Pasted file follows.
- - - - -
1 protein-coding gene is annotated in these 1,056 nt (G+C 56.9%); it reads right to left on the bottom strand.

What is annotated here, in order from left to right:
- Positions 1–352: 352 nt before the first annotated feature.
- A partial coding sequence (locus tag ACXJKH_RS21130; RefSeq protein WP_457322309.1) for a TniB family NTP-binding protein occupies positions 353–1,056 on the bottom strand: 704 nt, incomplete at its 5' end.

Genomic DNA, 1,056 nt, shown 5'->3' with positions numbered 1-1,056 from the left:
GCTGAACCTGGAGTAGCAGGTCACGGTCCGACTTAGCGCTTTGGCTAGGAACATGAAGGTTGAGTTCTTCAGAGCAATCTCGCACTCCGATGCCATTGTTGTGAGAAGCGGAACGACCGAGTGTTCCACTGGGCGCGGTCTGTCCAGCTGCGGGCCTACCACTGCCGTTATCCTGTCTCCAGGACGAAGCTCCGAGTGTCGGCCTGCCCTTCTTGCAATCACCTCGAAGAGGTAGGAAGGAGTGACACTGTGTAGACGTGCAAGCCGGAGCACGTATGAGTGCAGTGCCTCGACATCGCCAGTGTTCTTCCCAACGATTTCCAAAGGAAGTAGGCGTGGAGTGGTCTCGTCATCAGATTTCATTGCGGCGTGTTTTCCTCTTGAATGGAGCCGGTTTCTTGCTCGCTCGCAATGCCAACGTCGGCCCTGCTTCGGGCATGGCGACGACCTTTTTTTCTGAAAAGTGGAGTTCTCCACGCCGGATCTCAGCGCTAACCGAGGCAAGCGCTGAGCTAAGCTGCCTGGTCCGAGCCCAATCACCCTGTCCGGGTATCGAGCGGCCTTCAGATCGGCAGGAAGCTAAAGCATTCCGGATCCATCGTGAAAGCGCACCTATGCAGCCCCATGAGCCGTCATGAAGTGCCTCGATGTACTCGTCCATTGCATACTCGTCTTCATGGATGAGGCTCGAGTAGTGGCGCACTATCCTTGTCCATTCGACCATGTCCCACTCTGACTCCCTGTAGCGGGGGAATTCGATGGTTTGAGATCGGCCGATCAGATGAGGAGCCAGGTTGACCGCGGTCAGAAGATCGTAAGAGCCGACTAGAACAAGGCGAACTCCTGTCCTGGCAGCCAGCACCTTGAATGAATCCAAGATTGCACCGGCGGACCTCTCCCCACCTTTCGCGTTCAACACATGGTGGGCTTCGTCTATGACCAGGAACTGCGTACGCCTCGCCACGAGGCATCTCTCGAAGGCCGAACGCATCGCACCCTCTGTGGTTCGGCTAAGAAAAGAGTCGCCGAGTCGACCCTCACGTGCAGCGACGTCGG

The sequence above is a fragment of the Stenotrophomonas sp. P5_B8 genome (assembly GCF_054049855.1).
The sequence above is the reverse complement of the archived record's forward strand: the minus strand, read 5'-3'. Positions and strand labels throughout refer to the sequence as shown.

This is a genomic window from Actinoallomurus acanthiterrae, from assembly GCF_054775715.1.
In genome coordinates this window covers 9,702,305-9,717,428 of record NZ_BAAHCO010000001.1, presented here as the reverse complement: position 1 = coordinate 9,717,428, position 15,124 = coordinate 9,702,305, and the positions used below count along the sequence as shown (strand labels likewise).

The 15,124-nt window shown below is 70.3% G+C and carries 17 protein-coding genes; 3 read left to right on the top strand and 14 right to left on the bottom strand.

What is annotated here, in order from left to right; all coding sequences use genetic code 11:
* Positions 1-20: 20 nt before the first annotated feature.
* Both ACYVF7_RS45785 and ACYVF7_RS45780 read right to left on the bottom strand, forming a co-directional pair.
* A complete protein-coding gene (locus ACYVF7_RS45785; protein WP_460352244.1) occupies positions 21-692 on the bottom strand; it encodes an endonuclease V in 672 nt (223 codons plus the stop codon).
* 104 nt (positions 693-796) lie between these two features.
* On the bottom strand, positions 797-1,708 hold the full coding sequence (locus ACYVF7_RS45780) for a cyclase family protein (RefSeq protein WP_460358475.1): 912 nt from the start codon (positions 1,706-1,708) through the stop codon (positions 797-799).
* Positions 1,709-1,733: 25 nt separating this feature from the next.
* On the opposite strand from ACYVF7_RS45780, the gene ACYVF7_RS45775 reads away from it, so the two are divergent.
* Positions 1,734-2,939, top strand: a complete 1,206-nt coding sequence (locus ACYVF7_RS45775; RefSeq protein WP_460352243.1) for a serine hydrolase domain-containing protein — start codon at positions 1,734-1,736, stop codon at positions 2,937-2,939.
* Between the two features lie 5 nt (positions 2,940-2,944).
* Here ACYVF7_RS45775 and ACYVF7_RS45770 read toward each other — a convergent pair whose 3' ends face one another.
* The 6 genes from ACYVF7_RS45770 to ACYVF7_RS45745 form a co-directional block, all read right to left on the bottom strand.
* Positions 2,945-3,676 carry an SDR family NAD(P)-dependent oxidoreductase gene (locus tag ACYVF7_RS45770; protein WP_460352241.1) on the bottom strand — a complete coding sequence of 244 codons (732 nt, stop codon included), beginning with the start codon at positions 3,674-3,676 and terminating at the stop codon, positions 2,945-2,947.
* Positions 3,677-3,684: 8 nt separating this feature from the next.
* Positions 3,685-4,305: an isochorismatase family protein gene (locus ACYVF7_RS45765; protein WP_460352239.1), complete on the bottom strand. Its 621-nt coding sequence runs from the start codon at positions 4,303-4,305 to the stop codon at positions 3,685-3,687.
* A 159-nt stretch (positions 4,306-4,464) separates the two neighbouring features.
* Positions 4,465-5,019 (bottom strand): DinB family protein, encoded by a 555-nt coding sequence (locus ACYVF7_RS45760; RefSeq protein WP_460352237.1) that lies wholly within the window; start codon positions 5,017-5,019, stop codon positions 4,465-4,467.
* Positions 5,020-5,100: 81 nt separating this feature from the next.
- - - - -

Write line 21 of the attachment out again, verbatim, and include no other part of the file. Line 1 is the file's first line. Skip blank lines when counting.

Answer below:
* Between the two features lie 5 nt (positions 2,940-2,944).